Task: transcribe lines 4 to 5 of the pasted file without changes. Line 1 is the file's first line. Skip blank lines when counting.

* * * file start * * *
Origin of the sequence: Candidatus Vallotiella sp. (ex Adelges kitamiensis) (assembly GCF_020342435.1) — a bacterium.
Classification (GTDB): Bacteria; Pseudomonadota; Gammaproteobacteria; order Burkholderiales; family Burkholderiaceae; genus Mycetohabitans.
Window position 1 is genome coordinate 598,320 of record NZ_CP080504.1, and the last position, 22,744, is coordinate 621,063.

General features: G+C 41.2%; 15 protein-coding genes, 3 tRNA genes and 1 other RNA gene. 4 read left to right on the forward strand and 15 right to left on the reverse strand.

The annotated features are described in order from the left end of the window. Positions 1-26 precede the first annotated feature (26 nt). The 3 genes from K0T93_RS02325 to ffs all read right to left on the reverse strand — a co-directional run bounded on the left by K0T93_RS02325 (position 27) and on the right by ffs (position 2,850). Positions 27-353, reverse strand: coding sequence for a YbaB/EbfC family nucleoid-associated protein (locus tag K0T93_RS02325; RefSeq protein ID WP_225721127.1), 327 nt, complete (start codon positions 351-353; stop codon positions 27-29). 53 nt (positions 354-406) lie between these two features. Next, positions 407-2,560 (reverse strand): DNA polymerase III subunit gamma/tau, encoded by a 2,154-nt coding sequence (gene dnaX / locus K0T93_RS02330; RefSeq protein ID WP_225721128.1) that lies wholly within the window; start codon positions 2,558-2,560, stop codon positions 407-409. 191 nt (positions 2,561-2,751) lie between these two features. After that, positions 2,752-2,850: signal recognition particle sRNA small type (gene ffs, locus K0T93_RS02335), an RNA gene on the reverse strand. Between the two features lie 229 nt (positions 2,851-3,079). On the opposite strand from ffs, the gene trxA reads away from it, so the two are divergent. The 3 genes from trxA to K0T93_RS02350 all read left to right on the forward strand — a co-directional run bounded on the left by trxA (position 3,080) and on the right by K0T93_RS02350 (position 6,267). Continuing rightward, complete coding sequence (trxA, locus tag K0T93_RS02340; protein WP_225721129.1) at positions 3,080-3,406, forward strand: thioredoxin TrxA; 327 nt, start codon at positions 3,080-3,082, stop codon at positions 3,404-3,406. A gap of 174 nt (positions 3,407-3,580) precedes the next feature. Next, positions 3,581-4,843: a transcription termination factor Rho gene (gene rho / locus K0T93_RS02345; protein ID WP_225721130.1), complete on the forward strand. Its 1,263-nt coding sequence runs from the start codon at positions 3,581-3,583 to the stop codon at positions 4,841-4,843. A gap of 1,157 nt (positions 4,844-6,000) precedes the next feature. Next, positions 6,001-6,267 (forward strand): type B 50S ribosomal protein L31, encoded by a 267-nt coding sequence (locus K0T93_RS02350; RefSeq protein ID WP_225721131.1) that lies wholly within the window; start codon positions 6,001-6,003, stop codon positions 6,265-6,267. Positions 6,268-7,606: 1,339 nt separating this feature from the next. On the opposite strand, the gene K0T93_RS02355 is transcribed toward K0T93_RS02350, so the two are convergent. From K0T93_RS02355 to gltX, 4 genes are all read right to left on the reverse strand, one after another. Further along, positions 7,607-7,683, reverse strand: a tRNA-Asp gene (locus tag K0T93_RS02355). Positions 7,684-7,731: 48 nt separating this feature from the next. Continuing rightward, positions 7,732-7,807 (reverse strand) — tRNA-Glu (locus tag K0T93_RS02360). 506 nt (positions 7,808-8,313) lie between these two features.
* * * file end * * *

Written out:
General features: G+C 41.2%; 15 protein-coding genes, 3 tRNA genes and 1 other RNA gene. 4 read left to right on the forward strand and 15 right to left on the reverse strand.

The annotated features are described in order from the left end of the window. Positions 1-26 precede the first annotated feature (26 nt). The 3 genes from K0T93_RS02325 to ffs all read right to left on the reverse strand — a co-directional run bounded on the left by K0T93_RS02325 (position 27) and on the right by ffs (position 2,850). Positions 27-353, reverse strand: coding sequence for a YbaB/EbfC family nucleoid-associated protein (locus tag K0T93_RS02325; RefSeq protein ID WP_225721127.1), 327 nt, complete (start codon positions 351-353; stop codon positions 27-29). 53 nt (positions 354-406) lie between these two features. Next, positions 407-2,560 (reverse strand): DNA polymerase III subunit gamma/tau, encoded by a 2,154-nt coding sequence (gene dnaX / locus K0T93_RS02330; RefSeq protein ID WP_225721128.1) that lies wholly within the window; start codon positions 2,558-2,560, stop codon positions 407-409. 191 nt (positions 2,561-2,751) lie between these two features. After that, positions 2,752-2,850: signal recognition particle sRNA small type (gene ffs, locus K0T93_RS02335), an RNA gene on the reverse strand. Between the two features lie 229 nt (positions 2,851-3,079). On the opposite strand from ffs, the gene trxA reads away from it, so the two are divergent. The 3 genes from trxA to K0T93_RS02350 all read left to right on the forward strand — a co-directional run bounded on the left by trxA (position 3,080) and on the right by K0T93_RS02350 (position 6,267). Continuing rightward, complete coding sequence (trxA, locus tag K0T93_RS02340; protein WP_225721129.1) at positions 3,080-3,406, forward strand: thioredoxin TrxA; 327 nt, start codon at positions 3,080-3,082, stop codon at positions 3,404-3,406. A gap of 174 nt (positions 3,407-3,580) precedes the next feature. Next, positions 3,581-4,843: a transcription termination factor Rho gene (gene rho / locus K0T93_RS02345; protein ID WP_225721130.1), complete on the forward strand. Its 1,263-nt coding sequence runs from the start codon at positions 3,581-3,583 to the stop codon at positions 4,841-4,843. A gap of 1,157 nt (positions 4,844-6,000) precedes the next feature. Next, positions 6,001-6,267 (forward strand): type B 50S ribosomal protein L31, encoded by a 267-nt coding sequence (locus K0T93_RS02350; RefSeq protein ID WP_225721131.1) that lies wholly within the window; start codon positions 6,001-6,003, stop codon positions 6,265-6,267. Positions 6,268-7,606: 1,339 nt separating this feature from the next. On the opposite strand, the gene K0T93_RS02355 is transcribed toward K0T93_RS02350, so the two are convergent. From K0T93_RS02355 to gltX, 4 genes are all read right to left on the reverse strand, one after another. Further along, positions 7,607-7,683, reverse strand: a tRNA-Asp gene (locus tag K0T93_RS02355). Positions 7,684-7,731: 48 nt separating this feature from the next. Continuing rightward, positions 7,732-7,807 (reverse strand) — tRNA-Glu (locus tag K0T93_RS02360). 506 nt (positions 7,808-8,313) lie between these two features.